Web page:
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Microangiopathic hemolytic anemia

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Title: Microangiopathic hemolytic anemia  
Author: World Heritage Encyclopedia
Language: English
Subject: Acquired hemolytic anemia, Upshaw–Schulman syndrome, Thrombotic thrombocytopenic purpura, Hemolytic-uremic syndrome, Kasabach–Merritt syndrome
Collection: Acquired Hemolytic Anemia, Nephrology
Publisher: World Heritage Encyclopedia

Microangiopathic hemolytic anemia

Microangiopathic hemolytic anemia
Classification and external resources
ICD-10 D59.4
ICD-9-CM 283.19
DiseasesDB 29721

In medicine (hematology) microangiopathic hemolytic anemia (MAHA) is a microangiopathic subgroup of hemolytic anemia (loss of red blood cells through destruction) caused by factors in the small blood vessels. It is identified by the finding of anemia and schistocytes on microscopy of the blood film.


In diseases such as hemolytic uremic syndrome, disseminated intravascular coagulation, thrombotic thrombocytopenic purpura, and malignant hypertension, the endothelial layer of small vessels is damaged with resulting fibrin deposition and platelet aggregation. As red blood cells travel through these damaged vessels, they are fragmented resulting in intravascular hemolysis. The resulting schistocytes (red cell fragments) are also increasingly targeted for destruction by the reticuloendothelial system in the spleen, due to their narrow passage through obstructed vessel lumina. It is seen in systemic lupus erythematosus because the immune complex aggregates with platelets, which creates intravascular thrombi. Microangiopathic hemolytic anemia is also seen with cancer.[1]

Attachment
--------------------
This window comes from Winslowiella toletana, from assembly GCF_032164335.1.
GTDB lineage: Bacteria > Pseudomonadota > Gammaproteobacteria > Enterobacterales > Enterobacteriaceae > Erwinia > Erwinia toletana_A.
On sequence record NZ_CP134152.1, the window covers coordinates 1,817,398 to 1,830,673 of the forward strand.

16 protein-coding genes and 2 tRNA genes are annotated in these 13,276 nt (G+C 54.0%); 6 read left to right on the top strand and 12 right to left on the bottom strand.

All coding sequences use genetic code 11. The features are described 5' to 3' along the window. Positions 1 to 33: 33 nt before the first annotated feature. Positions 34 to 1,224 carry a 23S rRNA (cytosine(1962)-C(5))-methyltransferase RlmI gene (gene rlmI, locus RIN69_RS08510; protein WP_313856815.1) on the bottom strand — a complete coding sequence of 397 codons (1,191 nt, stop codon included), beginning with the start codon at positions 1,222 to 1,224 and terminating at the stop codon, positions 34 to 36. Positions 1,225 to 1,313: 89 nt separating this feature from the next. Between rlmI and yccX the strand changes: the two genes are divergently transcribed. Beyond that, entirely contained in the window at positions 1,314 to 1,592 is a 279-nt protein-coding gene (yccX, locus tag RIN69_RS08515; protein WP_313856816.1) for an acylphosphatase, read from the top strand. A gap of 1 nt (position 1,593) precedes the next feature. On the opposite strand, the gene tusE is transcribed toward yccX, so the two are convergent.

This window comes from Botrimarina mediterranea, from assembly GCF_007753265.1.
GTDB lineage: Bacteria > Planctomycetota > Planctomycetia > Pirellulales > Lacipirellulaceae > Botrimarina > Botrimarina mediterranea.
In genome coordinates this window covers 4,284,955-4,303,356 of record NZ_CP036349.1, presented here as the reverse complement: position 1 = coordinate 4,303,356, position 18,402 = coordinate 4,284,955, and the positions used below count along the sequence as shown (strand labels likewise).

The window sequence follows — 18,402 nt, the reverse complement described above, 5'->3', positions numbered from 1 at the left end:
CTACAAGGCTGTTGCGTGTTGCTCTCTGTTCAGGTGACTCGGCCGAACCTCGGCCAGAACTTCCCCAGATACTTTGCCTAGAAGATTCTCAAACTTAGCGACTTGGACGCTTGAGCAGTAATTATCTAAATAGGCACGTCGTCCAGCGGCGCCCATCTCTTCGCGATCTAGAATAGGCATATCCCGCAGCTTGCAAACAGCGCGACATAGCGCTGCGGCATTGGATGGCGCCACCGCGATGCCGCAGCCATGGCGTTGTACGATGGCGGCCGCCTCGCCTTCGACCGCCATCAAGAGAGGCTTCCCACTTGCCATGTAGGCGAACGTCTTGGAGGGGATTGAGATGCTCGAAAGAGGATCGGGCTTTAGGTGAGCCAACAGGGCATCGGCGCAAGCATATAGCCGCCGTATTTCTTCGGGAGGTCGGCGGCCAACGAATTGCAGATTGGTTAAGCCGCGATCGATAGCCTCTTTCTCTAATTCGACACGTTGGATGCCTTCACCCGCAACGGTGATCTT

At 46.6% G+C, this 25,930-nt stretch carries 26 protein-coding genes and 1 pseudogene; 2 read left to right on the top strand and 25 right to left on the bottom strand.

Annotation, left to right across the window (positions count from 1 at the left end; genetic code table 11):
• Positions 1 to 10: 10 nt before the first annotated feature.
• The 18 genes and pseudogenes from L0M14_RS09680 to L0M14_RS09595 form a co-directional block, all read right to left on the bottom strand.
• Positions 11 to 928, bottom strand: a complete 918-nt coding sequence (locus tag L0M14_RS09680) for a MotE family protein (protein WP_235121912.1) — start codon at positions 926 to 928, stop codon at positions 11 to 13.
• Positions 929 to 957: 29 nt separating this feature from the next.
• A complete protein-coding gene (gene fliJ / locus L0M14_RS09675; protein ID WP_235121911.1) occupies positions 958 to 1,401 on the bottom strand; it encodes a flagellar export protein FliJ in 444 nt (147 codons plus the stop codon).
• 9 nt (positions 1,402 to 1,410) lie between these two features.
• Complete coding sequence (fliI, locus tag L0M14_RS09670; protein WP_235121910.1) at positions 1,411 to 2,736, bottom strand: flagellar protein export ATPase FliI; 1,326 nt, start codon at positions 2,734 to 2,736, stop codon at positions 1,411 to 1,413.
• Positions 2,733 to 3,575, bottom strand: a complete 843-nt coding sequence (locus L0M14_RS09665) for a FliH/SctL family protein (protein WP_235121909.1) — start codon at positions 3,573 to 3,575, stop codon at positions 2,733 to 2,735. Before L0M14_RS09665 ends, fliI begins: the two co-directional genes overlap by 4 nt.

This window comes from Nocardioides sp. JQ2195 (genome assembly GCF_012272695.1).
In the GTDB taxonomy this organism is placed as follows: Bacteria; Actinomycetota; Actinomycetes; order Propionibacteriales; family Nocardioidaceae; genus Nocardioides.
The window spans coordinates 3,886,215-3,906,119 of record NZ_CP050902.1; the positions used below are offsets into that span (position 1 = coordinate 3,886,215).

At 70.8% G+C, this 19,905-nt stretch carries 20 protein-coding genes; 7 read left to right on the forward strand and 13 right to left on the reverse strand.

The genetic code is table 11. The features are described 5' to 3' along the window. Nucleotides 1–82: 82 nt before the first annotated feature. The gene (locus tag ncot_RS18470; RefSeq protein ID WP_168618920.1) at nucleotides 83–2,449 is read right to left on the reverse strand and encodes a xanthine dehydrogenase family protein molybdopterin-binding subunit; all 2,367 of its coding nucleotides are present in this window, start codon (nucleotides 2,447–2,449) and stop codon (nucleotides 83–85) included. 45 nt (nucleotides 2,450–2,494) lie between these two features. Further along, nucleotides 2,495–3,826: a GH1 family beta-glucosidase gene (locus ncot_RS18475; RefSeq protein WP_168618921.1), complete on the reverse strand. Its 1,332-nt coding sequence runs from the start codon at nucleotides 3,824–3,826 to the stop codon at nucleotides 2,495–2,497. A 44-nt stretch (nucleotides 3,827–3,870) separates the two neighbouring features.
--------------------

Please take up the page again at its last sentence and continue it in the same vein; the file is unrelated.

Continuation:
Automated analysers (the machines that perform routine full blood counts in most hospitals) are generally programmed to flag blood films that display red blood cell fragments or schistocytes.


In all causes, the mechanism of MAHA is the formation of a fibrin mesh due to increased activation of the system of coagulation. The red blood cells are physically cut by these protein networks, and the fragments are identical to the schistocytes seen on light microscopy.


  1. ^ Lechner K, Obermeier HL (July 2012). "Cancer-related microangiopathic hemolytic anemia: clinical and laboratory features in 168 reported cases". Medicine 91 (4): 195–205.  

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